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US Sen. Ron Johnson stands by Medicare, Social Security remarks after being called out by President Joe Biden

Johnson wants to require annual votes on funding Medicare and Social Security with the rest of the federal budget

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Sen. Ron Johnson is seen in between people sitting in a crowd as he speaks.
Sen. Ron Johnson speaks at an event Saturday, Sept. 24, 2022, in Union Grove, Wis., at the Racine County Fairgrounds. Angela Major/WPR

A day after he was called out by President Joe Biden, Wisconsin U.S. Sen. Ron Johnson reiterated his support for taking annual votes on funding Medicare and Social Security, calling Social Security a “Ponzi scheme” in the process.

The back-and-forth followed Biden’s State of the Union Address Tuesday night when he attacked Republicans for endangering the programs, prompting many GOP lawmakers to heckle the president.

It also reinforced Johnson’s status as a political lightning rod in Wisconsin, a state where he was narrowly reelected to the U.S. Senate just three months ago, and where if he seeks another term, it would be six years before he’s on the ballot again.

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The exchange between Biden and Republicans this week was reminiscent of one that took place last August during the final months of Johnson’s 2022 Senate campaign. Under federal law, Medicare and Social Security are known as “mandatory spending,” meaning their funding is automatically renewed each year. Johnson called for changing that, arguing their funding should be voted on each year by Congress along with the rest of the budget.

He re-upped that position in January as Republicans were sparring with Biden over raising the nation’s debt limit, telling reporters that when it comes to the budget, lawmakers should look at “everything, every year.”

During an event at a union training center in DeForest Wednesday, Biden called out Johnson, repeating his “everything, every year” comment. As Biden remarked, “Come on, man,” supporters booed.

In a statement to Fox News, Johnson accused Biden of lying about him. But in an interview with WISN-AM in Milwaukee Thursday morning, Johnson stood by his plan, saying it was time to change the way Medicare and Social Security are funded.

“We’ve got to put everything on-budget so we’re forced to prioritize spending,” Johnson said. “That doesn’t mean putting on the chopping block. That doesn’t mean cutting Social Security. But it does mean prioritizing.”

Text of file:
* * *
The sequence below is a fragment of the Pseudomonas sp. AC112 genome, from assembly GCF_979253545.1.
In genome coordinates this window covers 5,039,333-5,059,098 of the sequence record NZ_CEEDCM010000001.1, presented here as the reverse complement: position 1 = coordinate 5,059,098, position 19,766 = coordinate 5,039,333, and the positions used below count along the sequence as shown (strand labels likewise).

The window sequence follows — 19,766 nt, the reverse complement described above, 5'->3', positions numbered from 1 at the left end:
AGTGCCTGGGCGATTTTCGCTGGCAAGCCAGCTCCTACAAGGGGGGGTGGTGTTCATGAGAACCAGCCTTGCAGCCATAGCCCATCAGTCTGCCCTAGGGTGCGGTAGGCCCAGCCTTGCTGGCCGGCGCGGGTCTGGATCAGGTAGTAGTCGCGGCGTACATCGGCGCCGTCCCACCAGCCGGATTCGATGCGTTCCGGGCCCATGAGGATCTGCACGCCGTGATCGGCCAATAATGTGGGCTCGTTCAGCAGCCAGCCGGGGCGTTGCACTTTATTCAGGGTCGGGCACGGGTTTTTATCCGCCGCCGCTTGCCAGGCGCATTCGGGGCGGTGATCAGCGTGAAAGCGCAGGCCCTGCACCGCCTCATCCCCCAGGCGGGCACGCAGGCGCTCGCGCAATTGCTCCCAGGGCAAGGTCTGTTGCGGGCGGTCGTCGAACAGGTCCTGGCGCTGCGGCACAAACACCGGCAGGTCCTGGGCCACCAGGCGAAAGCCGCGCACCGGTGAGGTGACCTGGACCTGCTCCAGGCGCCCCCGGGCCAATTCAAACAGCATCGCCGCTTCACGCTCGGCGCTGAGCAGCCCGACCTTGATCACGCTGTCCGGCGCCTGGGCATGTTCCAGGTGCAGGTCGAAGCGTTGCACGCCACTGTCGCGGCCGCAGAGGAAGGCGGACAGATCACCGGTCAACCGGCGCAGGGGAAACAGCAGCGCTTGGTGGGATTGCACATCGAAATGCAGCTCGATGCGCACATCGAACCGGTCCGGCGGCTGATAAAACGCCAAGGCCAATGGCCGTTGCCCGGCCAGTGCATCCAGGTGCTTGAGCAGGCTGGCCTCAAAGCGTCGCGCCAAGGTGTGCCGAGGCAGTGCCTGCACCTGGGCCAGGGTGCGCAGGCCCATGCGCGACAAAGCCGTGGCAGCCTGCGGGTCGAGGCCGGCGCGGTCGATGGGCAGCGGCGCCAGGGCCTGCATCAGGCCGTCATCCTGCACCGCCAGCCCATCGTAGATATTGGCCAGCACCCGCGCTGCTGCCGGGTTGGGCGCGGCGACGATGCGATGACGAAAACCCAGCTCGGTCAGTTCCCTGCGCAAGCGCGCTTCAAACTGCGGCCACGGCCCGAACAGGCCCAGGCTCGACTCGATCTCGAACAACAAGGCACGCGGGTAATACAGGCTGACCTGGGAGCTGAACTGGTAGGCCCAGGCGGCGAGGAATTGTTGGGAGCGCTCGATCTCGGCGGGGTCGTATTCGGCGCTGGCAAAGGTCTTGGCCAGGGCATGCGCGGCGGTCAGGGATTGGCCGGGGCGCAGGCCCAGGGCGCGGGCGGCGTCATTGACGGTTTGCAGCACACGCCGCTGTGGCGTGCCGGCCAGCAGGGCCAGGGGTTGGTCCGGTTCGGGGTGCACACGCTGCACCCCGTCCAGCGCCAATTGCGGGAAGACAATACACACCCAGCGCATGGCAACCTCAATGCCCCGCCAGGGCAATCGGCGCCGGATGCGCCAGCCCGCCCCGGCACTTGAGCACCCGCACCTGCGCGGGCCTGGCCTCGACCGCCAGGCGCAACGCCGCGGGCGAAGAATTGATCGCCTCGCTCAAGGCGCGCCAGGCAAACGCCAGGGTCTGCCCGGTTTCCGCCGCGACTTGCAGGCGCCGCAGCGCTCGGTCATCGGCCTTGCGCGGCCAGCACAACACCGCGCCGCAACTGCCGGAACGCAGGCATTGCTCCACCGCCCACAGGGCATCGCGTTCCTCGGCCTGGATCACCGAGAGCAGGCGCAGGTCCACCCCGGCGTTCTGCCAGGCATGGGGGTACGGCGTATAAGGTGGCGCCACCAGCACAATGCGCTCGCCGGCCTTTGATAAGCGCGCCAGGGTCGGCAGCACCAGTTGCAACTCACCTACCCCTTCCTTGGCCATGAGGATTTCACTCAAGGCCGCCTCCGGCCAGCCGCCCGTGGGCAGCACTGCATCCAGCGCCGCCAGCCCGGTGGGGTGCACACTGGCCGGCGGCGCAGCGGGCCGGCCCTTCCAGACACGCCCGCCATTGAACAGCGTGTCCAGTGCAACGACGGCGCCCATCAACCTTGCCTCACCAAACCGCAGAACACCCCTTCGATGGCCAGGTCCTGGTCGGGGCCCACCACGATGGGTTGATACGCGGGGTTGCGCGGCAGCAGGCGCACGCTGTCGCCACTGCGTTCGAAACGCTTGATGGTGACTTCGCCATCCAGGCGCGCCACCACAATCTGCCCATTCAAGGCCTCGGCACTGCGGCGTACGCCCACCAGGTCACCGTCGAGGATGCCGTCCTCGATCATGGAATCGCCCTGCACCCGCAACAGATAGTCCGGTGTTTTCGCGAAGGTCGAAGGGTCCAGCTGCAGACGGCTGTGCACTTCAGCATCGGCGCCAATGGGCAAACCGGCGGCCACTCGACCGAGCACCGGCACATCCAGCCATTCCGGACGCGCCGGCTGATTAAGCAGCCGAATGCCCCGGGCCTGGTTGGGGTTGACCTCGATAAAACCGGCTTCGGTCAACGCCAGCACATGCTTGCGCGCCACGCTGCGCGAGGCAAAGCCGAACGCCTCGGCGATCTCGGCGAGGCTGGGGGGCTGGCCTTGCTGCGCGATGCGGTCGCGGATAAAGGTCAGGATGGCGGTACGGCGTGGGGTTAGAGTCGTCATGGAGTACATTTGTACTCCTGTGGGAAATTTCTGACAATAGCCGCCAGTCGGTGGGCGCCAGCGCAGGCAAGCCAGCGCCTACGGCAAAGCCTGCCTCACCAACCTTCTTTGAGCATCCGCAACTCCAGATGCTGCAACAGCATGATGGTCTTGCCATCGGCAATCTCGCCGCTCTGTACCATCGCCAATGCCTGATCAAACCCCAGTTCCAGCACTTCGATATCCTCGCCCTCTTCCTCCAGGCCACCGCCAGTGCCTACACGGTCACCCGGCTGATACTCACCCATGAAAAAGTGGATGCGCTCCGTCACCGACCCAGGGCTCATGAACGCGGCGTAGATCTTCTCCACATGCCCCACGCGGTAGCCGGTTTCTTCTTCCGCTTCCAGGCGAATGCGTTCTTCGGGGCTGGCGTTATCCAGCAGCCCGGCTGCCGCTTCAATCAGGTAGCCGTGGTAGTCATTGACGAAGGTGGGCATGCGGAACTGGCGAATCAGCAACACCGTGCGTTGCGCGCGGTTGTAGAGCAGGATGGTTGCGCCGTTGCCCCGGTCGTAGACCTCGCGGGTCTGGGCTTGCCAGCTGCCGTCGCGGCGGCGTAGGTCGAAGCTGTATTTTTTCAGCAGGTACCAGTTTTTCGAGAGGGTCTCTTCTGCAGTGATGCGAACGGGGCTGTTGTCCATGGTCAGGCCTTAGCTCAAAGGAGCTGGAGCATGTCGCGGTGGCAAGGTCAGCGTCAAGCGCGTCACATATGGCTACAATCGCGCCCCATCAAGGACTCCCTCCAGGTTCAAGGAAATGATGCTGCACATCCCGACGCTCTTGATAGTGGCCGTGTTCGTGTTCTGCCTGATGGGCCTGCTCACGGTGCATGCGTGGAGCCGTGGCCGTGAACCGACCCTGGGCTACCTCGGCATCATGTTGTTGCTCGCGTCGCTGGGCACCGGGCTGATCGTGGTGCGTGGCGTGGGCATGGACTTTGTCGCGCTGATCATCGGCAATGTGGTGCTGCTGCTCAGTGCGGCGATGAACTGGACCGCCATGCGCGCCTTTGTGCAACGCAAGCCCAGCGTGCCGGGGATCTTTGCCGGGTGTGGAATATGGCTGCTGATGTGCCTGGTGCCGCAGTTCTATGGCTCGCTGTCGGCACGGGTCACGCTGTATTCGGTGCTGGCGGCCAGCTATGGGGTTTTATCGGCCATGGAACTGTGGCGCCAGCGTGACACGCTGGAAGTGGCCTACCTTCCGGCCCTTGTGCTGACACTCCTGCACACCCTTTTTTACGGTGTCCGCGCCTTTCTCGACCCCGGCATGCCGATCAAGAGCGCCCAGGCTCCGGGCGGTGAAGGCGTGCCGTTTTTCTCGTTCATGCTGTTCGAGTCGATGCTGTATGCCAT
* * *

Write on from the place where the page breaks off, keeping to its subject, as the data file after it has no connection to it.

Johnson also said the current structure of Social Security is unsustainable.

“It’s a legal Ponzi scheme,” Johnson said, echoing an argument he first made in his 2010 Senate campaign, one he’s repeated during his dozen years in office.

Julia Azari, a professor of political science at Marquette University, said Biden’s decision to attack Johnson and other Republicans on Medicare and Social Security now is partly due to the ongoing debt ceiling debate. She said it’s a different approach to the one former President Barack Obama took when he largely negotiated with Republicans over the debt ceiling.

“Biden seems to do better when he is juxtaposed against the other party,” Azari said. “On his own, it seems like he’s kind of not the most exciting politician. In that sort of back and forth and drawing that contrast on popular issues? That’s where he finds his political bread and butter.”

Azari said there’s an added benefit to the president when it comes to talking about Medicare and Social Security since some Republicans — like Johnson — are outspoken about the need to consider everything when balancing the budget, while other Republicans are adamant that entitlement spending shouldn’t be touched.

“Biden is playing politics in a fairly likely to be effective playbook,” Azari said. “You take the issues that unify your party and divide the other party.”

While Wisconsin was Biden’s first stop after the State of the Union, he continued the same themes in a visit to Florida Thursday. There, he criticized Florida U.S. Sen. Rick Scott over Scott’s proposal to require votes every five years to reauthorize Medicare and Social Security.

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